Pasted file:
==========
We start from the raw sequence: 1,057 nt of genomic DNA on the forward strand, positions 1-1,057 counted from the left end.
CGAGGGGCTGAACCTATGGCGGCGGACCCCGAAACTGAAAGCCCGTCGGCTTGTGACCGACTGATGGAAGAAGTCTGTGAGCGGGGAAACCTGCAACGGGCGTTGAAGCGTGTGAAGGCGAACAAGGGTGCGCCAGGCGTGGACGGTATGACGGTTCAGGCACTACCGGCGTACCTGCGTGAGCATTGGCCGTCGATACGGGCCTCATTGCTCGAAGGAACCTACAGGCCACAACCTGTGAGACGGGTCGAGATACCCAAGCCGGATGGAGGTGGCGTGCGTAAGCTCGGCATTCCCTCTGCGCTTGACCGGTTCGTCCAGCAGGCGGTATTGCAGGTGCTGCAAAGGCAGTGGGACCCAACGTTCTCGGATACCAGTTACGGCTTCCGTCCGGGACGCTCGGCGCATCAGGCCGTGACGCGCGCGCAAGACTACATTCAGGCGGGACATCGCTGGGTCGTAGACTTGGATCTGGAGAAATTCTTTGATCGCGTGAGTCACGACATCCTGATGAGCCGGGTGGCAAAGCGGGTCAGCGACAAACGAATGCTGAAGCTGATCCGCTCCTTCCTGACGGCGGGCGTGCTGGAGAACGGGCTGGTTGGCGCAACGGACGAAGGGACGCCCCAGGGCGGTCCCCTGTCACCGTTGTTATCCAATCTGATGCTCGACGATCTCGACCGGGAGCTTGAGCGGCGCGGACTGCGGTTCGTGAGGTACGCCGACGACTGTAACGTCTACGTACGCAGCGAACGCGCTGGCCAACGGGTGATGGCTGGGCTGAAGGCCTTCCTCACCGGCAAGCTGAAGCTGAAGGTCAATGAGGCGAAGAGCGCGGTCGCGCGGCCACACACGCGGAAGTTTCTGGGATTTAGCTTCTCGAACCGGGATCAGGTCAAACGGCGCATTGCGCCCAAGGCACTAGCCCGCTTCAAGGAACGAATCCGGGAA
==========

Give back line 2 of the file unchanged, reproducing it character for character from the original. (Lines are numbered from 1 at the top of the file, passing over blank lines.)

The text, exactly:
CGAGGGGCTGAACCTATGGCGGCGGACCCCGAAACTGAAAGCCCGTCGGCTTGTGACCGACTGATGGAAGAAGTCTGTGAGCGGGGAAACCTGCAACGGGCGTTGAAGCGTGTGAAGGCGAACAAGGGTGCGCCAGGCGTGGACGGTATGACGGTTCAGGCACTACCGGCGTACCTGCGTGAGCATTGGCCGTCGATACGGGCCTCATTGCTCGAAGGAACCTACAGGCCACAACCTGTGAGACGGGTCGAGATACCCAAGCCGGATGGAGGTGGCGTGCGTAAGCTCGGCATTCCCTCTGCGCTTGACCGGTTCGTCCAGCAGGCGGTATTGCAGGTGCTGCAAAGGCAGTGGGACCCAACGTTCTCGGATACCAGTTACGGCTTCCGTCCGGGACGCTCGGCGCATCAGGCCGTGACGCGCGCGCAAGACTACATTCAGGCGGGACATCGCTGGGTCGTAGACTTGGATCTGGAGAAATTCTTTGATCGCGTGAGTCACGACATCCTGATGAGCCGGGTGGCAAAGCGGGTCAGCGACAAACGAATGCTGAAGCTGATCCGCTCCTTCCTGACGGCGGGCGTGCTGGAGAACGGGCTGGTTGGCGCAACGGACGAAGGGACGCCCCAGGGCGGTCCCCTGTCACCGTTGTTATCCAATCTGATGCTCGACGATCTCGACCGGGAGCTTGAGCGGCGCGGACTGCGGTTCGTGAGGTACGCCGACGACTGTAACGTCTACGTACGCAGCGAACGCGCTGGCCAACGGGTGATGGCTGGGCTGAAGGCCTTCCTCACCGGCAAGCTGAAGCTGAAGGTCAATGAGGCGAAGAGCGCGGTCGCGCGGCCACACACGCGGAAGTTTCTGGGATTTAGCTTCTCGAACCGGGATCAGGTCAAACGGCGCATTGCGCCCAAGGCACTAGCCCGCTTCAAGGAACGAATCCGGGAA